Of sneaking kindness for gay Widow Green,
He visits her, for sake of her fair maid!
To whom a glance or word avails to hint
His proper errand; and--as glimpses only
Do only serve to whet the wish to see -
Awakens interest to hear the tale
So stintingly that's told.  I know his practice -
Luck to you, Master Waller!  If you win,
You merit it, who take the way to win!

Wal.  Good Master Neville!

True.  I should laugh to see
The poacher snared!--the maid, for mistress sought,
Turn out a wife.

Nev.  How say you, Master Waller?
Things quite as strange have fallen!

Wed.  Impossible!

True.  Impossible!  Most possible of things -
If thou'rt in love!  Where merit lies itself,
What matters it to want the name, which weighed,
Is not the worth of so much breath as it takes
To utter it!  If, but from Nature's hand,
She is all you could expect of gentle blood,
Face, form, mien, speech; with these, what to belong
To lady more behoves--thoughts delicate,
Affections generous, and modesty -
Perfectionating, brightening crown of all! -
If she hath these--true titles to thy heart -
What does she lack that's title to thy hand?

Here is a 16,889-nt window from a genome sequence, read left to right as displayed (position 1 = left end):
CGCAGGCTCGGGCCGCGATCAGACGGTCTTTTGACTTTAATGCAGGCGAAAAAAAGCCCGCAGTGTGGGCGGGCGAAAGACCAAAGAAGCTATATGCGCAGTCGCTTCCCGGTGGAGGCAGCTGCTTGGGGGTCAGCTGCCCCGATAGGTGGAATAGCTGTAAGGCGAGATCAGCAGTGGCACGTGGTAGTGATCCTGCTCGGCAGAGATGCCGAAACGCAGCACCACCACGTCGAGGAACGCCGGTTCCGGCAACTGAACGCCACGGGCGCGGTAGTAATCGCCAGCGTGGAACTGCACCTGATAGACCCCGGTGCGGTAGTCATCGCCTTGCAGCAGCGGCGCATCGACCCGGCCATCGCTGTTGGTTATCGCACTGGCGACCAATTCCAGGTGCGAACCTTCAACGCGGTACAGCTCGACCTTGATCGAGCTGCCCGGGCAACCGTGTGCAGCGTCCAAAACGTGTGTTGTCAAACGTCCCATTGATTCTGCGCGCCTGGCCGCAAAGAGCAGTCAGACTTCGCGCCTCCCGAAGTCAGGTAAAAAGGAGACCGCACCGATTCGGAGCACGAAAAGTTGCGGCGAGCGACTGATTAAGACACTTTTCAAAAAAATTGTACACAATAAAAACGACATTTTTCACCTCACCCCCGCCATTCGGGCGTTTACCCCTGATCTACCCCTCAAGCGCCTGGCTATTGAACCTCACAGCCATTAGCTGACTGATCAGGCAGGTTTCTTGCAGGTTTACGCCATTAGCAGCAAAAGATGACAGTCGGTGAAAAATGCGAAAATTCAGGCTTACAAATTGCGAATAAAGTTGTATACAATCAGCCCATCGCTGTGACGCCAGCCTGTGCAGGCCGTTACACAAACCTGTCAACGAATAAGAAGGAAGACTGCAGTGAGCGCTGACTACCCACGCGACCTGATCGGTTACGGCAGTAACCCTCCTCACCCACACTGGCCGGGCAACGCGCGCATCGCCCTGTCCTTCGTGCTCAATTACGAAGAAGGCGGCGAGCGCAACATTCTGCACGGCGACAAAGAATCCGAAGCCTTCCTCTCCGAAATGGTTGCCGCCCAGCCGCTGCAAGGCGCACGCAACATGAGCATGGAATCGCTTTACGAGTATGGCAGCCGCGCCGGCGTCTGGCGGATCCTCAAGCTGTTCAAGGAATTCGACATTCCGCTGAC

The name of lady, which is none of these,
But may belong without?  Thou mightst do worse
Than marry her.  Thou wouldst, undoing her,
Yea, by my mother's name, a shameful act
Most shamefully performed!

Wal.  [Starting up and drawing.]  Sir!

Nev.  [And the others, interposing.]  Gentlemen!

True.  All's right!  Sit down!--I will not draw again.
A word with you:  If--as a man--thou sayest,
Upon thy honour, I have spoken wrong,
I'll ask thy pardon!--though I never hold
Communion with thee more!

Wal.  [After a pause, putting up his sword.]
My sword is sheathed?
Wilt let me take thy hand?

True.  'Tis thine, good sir,
And faster than before--A fault confessed
Is a new virtue added to a man!
Yet let me own some blame was mine.  A truth
May be too harshly told--but 'tis a theme
I am tender on--I had a sister, sir,
You understand me!--'Twas my happiness
To own her once--I would forget her now! -
I have forgotten!--I know not if she lives! -